I am surprised that Philadelphia, a city that has medical schools and hospitals, turned to a small group of enthusiastic college kids to help with their rollout of the COVID vaccine. Enthusiastic volunteers are great, but these young people were in charge of the management of the vaccinations, and that wasn’t a very good idea.
Philadelphia is home to some of the most venerated medical institutions in the country. Yet when it came time to set up the city’s first and largest coronavirus mass vaccination site, officials turned to the start-up Philly Fighting COVID, a self-described “group of college kids” with minimal health-care experience.
Again, tapping into youthful energy is a great idea, expecting youthful energy to manage a serious enterprise responsibly is not wise. I’ve known some 22 year olds who’d definitely have taken the job very seriously, but the guy who ran this show comes off as a glad-handing entrepreneur-type, which Drexel has in spades, and sounds like someone who is eager to self-promote himself into a CEO position for anything.
Just a few weeks ago, Philly Fighting COVID was receiving glowing coverage from the likes of NBC’s “Today.” The group had a compelling story: Doroshin, a graduate student at Drexel University, helped orchestrate an effort to use 3-D printers to make free face shields for hospital workers at the start of the pandemic. By summer, he and his friends were running their own pop-up testing sites citywide.
But as Philadelphia magazine reported, the group’s “executive team” lacked anyone with a medical degree or advanced degree in public health. Doroshin himself listed a résumé that included stints teaching a high school film class, producing videos of people longboarding and practicing parkour, and founding a nonprofit that, according to Philadelphia magazine, “mostly consisted of a meme-heavy Twitter account, some minor community lobbying, and a fundraiser with a $50,000 goal that netted $684.”
After all, who needs expertise?
Speaking to “Today,” Doroshin said that his lack of a traditional public health background allowed him to “think a little differently” and speed up the vaccination process. In another interview, he expressed hopes of setting up a McDonald’s-like franchise and suggested that best practices for administering vaccine doses “can go out the window.”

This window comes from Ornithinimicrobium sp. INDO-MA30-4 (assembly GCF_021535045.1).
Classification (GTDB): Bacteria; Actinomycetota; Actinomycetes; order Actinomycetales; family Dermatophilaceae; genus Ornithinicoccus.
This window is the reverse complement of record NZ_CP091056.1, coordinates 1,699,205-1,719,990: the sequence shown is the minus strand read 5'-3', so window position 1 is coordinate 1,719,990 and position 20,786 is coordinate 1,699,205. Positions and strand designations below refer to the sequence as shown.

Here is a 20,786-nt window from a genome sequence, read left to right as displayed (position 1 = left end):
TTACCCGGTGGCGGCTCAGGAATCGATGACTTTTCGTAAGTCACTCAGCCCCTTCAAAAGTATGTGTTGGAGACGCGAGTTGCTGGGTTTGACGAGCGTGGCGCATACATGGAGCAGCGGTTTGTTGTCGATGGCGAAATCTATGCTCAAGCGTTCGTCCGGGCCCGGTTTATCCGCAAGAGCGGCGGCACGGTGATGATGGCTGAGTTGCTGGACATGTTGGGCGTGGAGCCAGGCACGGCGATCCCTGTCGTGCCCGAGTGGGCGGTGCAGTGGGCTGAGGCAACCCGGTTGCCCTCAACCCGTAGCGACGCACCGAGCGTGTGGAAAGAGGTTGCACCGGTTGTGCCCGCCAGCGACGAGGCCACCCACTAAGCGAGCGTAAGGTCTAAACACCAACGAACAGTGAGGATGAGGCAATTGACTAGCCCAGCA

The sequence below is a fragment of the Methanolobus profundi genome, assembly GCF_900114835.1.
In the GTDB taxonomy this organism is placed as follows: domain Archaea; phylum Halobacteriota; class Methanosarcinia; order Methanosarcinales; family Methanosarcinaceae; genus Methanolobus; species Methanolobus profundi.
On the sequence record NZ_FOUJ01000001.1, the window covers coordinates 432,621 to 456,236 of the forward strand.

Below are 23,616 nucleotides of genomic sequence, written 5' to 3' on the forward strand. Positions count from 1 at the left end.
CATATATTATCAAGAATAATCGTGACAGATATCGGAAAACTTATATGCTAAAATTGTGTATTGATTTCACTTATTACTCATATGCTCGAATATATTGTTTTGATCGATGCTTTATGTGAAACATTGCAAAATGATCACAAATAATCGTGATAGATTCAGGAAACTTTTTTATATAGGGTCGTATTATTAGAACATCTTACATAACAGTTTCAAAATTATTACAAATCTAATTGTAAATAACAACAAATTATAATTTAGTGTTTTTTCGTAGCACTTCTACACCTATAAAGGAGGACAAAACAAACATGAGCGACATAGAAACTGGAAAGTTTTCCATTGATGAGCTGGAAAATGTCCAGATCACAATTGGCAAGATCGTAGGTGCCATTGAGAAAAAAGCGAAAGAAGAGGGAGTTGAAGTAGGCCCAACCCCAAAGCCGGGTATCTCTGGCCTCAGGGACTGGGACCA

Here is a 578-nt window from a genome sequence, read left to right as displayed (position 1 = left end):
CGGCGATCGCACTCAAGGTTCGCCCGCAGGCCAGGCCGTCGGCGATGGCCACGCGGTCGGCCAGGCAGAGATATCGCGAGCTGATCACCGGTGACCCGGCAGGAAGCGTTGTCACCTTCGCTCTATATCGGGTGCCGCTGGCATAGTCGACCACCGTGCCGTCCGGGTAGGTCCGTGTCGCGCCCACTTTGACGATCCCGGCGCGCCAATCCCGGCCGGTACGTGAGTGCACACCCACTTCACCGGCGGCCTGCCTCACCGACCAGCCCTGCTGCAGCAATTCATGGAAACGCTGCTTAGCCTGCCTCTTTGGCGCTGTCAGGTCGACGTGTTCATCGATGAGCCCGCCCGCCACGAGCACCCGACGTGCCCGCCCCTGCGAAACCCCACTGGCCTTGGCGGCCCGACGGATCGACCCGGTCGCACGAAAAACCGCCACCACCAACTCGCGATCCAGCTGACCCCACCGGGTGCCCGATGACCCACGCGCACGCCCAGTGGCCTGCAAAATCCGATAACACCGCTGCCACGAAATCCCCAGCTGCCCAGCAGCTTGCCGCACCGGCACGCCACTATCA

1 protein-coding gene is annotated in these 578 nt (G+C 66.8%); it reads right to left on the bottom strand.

It may also be that the group was superfluous, leaving open the question why they were given this job.
When asked why the city didn’t initially partner with Penn, Temple, or another medical powerhouse for the vaccine rollout, Farley [Philadelphia Health Commissioner] said he wasn’t sure whether the organizations would have agreed to help when they were already tasked with vaccinating their own staff.
“In retrospect, I wish we hadn’t worked with Philly Fighting COVID,” he said. However, Farley said the fractured partnership “will not overall slow down our vaccination process,” adding that the city is limited by the number of vaccine doses it has, not by the number of people who can administer it.
Identifying the mission-critical bottlenecks seems like a job for an experienced manager, and Doroshin wasn’t it. My own experience here in Minnesota is that we don’t have a surplus of vaccine at all, and our queries about getting it have been met with recommendations that we just sit and wait patiently for everyone with higher priority to get theirs, and while I’m sure we’ve got plenty of college students who’d be willing to help, there just isn’t any vaccine for them to help with.